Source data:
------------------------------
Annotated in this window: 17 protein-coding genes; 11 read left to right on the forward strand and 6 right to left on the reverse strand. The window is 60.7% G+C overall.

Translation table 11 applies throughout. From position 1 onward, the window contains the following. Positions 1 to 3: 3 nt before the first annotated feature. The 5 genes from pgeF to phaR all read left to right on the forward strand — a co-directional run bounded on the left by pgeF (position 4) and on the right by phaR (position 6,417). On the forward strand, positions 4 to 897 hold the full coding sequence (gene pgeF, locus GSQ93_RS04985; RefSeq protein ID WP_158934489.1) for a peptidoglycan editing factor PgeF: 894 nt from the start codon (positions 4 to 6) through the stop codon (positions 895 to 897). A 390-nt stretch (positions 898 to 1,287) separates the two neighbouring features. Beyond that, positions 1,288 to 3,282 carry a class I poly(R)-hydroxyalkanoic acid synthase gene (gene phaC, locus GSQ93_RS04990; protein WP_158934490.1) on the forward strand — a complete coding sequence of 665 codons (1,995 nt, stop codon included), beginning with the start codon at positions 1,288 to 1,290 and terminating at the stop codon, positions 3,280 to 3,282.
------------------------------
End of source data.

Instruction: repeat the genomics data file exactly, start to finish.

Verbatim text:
Annotated in this window: 17 protein-coding genes; 11 read left to right on the forward strand and 6 right to left on the reverse strand. The window is 60.7% G+C overall.

Translation table 11 applies throughout. From position 1 onward, the window contains the following. Positions 1 to 3: 3 nt before the first annotated feature. The 5 genes from pgeF to phaR all read left to right on the forward strand — a co-directional run bounded on the left by pgeF (position 4) and on the right by phaR (position 6,417). On the forward strand, positions 4 to 897 hold the full coding sequence (gene pgeF, locus GSQ93_RS04985; RefSeq protein ID WP_158934489.1) for a peptidoglycan editing factor PgeF: 894 nt from the start codon (positions 4 to 6) through the stop codon (positions 895 to 897). A 390-nt stretch (positions 898 to 1,287) separates the two neighbouring features. Beyond that, positions 1,288 to 3,282 carry a class I poly(R)-hydroxyalkanoic acid synthase gene (gene phaC, locus GSQ93_RS04990; protein WP_158934490.1) on the forward strand — a complete coding sequence of 665 codons (1,995 nt, stop codon included), beginning with the start codon at positions 1,288 to 1,290 and terminating at the stop codon, positions 3,280 to 3,282.